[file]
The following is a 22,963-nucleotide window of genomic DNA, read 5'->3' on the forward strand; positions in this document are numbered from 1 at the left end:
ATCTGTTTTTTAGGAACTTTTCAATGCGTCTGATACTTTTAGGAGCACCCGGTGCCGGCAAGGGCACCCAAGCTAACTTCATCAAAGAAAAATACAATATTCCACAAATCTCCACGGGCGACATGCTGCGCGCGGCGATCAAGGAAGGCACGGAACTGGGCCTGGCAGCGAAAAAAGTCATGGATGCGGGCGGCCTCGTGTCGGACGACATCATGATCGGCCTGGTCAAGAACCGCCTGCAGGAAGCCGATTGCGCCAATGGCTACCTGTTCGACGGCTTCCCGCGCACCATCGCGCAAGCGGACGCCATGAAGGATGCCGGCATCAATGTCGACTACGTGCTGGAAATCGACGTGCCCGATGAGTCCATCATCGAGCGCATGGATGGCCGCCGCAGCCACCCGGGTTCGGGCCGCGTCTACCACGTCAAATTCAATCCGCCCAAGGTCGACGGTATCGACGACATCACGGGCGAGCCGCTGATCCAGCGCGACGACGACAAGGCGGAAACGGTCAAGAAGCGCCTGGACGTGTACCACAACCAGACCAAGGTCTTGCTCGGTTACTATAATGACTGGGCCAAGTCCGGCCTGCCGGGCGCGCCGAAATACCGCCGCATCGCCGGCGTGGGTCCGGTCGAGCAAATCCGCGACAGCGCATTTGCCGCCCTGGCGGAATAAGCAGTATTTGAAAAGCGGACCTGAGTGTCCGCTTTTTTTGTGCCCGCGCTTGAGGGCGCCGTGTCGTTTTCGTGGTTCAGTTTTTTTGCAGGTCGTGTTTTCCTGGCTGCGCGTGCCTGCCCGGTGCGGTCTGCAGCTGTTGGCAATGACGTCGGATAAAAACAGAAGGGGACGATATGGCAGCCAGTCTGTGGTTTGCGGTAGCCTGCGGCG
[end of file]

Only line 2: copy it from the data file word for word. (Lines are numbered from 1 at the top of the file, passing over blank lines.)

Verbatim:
ATCTGTTTTTTAGGAACTTTTCAATGCGTCTGATACTTTTAGGAGCACCCGGTGCCGGCAAGGGCACCCAAGCTAACTTCATCAAAGAAAAATACAATATTCCACAAATCTCCACGGGCGACATGCTGCGCGCGGCGATCAAGGAAGGCACGGAACTGGGCCTGGCAGCGAAAAAAGTCATGGATGCGGGCGGCCTCGTGTCGGACGACATCATGATCGGCCTGGTCAAGAACCGCCTGCAGGAAGCCGATTGCGCCAATGGCTACCTGTTCGACGGCTTCCCGCGCACCATCGCGCAAGCGGACGCCATGAAGGATGCCGGCATCAATGTCGACTACGTGCTGGAAATCGACGTGCCCGATGAGTCCATCATCGAGCGCATGGATGGCCGCCGCAGCCACCCGGGTTCGGGCCGCGTCTACCACGTCAAATTCAATCCGCCCAAGGTCGACGGTATCGACGACATCACGGGCGAGCCGCTGATCCAGCGCGACGACGACAAGGCGGAAACGGTCAAGAAGCGCCTGGACGTGTACCACAACCAGACCAAGGTCTTGCTCGGTTACTATAATGACTGGGCCAAGTCCGGCCTGCCGGGCGCGCCGAAATACCGCCGCATCGCCGGCGTGGGTCCGGTCGAGCAAATCCGCGACAGCGCATTTGCCGCCCTGGCGGAATAAGCAGTATTTGAAAAGCGGACCTGAGTGTCCGCTTTTTTTGTGCCCGCGCTTGAGGGCGCCGTGTCGTTTTCGTGGTTCAGTTTTTTTGCAGGTCGTGTTTTCCTGGCTGCGCGTGCCTGCCCGGTGCGGTCTGCAGCTGTTGGCAATGACGTCGGATAAAAACAGAAGGGGACGATATGGCAGCCAGTCTGTGGTTTGCGGTAGCCTGCGGCG